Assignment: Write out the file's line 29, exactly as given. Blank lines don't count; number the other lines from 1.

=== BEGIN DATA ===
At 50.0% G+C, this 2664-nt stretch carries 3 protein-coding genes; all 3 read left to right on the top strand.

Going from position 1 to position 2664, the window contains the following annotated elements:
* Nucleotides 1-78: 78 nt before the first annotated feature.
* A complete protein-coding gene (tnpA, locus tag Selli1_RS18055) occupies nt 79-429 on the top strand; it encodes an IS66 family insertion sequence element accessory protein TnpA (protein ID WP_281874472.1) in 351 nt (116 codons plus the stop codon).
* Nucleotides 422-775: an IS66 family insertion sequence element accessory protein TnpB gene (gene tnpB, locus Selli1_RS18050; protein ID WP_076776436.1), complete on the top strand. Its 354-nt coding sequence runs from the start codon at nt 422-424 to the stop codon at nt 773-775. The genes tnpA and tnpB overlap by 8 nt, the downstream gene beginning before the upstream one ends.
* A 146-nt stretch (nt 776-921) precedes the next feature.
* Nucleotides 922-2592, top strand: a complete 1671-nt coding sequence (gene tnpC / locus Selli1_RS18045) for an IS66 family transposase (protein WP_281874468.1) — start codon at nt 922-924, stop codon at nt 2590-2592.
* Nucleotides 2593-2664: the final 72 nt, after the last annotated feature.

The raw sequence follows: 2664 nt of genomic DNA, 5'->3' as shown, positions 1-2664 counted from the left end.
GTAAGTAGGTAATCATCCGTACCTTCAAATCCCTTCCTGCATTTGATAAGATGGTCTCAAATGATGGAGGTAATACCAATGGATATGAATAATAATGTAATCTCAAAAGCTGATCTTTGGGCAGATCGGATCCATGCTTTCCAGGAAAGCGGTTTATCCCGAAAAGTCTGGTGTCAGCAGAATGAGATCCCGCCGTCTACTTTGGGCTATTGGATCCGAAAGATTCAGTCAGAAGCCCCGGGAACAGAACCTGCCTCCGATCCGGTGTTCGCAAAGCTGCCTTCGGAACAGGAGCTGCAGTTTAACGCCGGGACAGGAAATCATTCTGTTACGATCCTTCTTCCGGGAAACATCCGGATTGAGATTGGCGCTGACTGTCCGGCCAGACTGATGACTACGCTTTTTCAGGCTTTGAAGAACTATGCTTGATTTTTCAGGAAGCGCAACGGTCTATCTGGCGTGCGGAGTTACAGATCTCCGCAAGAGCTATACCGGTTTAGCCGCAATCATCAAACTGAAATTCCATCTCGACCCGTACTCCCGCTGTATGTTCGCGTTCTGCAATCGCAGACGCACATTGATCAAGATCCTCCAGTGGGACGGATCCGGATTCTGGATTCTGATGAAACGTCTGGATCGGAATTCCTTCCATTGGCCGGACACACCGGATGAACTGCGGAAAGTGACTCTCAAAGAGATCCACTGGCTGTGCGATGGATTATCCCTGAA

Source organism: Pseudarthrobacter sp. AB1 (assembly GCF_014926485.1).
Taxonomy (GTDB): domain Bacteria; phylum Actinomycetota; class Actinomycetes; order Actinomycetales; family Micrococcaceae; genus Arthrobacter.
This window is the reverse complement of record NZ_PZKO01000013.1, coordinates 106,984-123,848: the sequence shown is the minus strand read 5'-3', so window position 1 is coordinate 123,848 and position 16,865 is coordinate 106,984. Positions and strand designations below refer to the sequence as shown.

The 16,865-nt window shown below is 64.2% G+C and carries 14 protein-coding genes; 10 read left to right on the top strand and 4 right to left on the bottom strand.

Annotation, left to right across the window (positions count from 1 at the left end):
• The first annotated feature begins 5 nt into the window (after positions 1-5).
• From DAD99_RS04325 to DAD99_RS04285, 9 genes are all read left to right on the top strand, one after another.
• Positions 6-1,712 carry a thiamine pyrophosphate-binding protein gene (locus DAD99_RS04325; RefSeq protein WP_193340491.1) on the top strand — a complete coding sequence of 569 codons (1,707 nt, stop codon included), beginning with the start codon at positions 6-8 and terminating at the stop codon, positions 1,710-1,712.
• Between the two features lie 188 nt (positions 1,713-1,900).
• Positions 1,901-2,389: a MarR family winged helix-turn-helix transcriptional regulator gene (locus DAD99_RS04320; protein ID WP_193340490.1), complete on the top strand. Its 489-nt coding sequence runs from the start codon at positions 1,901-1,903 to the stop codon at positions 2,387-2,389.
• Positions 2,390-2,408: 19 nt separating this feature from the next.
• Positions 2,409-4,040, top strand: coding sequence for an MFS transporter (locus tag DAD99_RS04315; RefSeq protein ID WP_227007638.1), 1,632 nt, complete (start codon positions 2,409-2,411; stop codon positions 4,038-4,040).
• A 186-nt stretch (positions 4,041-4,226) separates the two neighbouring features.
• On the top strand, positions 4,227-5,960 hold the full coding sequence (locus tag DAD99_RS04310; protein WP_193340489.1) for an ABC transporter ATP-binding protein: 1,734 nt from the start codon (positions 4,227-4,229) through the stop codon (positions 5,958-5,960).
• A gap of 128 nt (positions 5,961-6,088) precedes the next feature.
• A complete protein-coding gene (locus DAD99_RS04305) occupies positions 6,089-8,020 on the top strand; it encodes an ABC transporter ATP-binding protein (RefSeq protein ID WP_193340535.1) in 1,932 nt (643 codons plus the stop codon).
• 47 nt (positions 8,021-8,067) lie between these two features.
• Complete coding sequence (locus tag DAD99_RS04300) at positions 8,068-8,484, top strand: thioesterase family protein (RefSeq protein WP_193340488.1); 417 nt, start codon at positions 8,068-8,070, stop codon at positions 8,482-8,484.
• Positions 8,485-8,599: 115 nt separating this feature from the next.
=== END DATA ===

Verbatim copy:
• Positions 8,485-8,599: 115 nt separating this feature from the next.